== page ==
Hong Kong leader Carrie Lam denies Beijing won't let her resign
Politician responds to leaked audio recording and insists she can steer Hong Kong out of its three-month political crisis
Hong Kong leader Carrie Lam said on Tuesday that she never asked the Chinese government to let her resign.
Mrs Lam was responding to a Reuters report about a voice recording of her saying she would step down if she could.
Hundreds of thousands of people have taken to Hong Kong's streets since mid-June in protests at a now-suspended extradition bill which would have sent people to mainland China for trial in Communist Party-controlled courts.
Mrs Lam told business leaders last week that she had caused "unforgivable havoc" by introducing the bill and that if she had a choice then she would apologise and resign, according to a leaked recording.
Speaking at a televised news conference on Tuesday, Ms Lam said that she had never considered asking to resign and that Beijing believed her government could solve the three-month crisis without mainland China's intervention.
"I have not even contemplated discussing a resignation to the central people's government. The choice of resigning, it's my own choice," Ms Lam said.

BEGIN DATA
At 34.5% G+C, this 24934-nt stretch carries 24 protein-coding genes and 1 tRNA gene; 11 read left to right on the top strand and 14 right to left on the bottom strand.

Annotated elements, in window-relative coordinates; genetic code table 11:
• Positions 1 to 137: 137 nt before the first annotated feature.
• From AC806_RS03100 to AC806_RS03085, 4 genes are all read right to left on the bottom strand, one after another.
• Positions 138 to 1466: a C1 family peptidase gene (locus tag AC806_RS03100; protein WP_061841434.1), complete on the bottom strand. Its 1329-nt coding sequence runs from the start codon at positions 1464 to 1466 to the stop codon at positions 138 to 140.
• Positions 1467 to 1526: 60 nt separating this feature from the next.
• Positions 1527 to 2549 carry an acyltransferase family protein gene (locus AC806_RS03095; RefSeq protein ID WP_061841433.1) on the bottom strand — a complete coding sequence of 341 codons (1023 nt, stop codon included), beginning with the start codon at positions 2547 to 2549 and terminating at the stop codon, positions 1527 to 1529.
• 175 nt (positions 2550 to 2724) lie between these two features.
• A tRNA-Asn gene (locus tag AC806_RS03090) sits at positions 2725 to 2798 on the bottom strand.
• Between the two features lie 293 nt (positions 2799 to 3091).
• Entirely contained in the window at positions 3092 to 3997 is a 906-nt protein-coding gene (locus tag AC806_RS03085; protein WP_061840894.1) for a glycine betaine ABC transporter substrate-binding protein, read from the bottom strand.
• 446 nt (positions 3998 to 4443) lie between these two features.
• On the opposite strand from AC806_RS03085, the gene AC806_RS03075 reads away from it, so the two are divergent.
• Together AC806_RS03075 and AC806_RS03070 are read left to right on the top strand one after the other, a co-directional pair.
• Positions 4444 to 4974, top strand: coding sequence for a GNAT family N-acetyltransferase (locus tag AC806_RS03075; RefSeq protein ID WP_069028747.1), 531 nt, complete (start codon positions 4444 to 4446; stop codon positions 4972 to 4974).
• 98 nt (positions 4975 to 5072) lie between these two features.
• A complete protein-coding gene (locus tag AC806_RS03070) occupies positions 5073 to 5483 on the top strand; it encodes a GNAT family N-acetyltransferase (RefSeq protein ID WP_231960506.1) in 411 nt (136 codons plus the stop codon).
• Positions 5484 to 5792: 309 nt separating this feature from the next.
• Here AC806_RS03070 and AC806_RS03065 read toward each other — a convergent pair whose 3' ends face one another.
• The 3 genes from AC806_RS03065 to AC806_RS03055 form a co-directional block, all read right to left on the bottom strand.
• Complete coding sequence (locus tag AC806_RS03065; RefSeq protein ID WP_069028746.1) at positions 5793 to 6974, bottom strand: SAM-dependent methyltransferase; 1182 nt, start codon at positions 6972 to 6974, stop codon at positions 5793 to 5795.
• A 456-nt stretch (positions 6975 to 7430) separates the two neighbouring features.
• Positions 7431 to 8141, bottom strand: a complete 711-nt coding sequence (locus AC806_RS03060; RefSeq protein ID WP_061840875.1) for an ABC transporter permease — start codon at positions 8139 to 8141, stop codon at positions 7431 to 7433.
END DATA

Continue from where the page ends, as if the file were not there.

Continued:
"I told myself repeatedly in the last three months that I and my team should stay on to help Hong Kong ... That's why I said that I have not given myself the choice to take an easier path and that is to leave."
Ms Lam added that she was disappointed that comments made in a private meeting, where she had been sharing the "journey of my heart", had been leaked.
The growing unrest has turned into a broader call for Chinese-ruled Hong Kong to be granted greater autonomy by Beijing, which has accused foreign powers, particularly the US and Britain, of fomenting the unrest.
In the audio recording, Ms Lam said that her ability to resolve the crisis was now "very limited", but she said on Tuesday that her government could bring an end to the unrest.
"I think I can lead my team to help Hong Kong to walk out from this dilemma. I still have the confidence to do this," she said. "Up till now, the central government still thinks [the Hong Kong] government has the ability to handle this."
On Tuesday, Hong Kong school and university students boycotted classes and hold pro-democracy rallies for the second day in a row.
This followed a weekend marred by some of the worst violence since the unrest escalated more than three months ago, with protesters burning barricades and throwing petrol bombs, and police retaliating with water cannon, tear gas and batons.
Protesters want greater democracy for the former British colony which returned to China in 1997 under a "one country, two systems" formula that guarantees wide-ranging autonomy, including the right to protest and an independent judiciary.
Demonstrators fear those freedoms are being slowly eroded by Communist Party rulers in Beijing, a charge China denies.
Updated: September 3, 2019 02:48 PM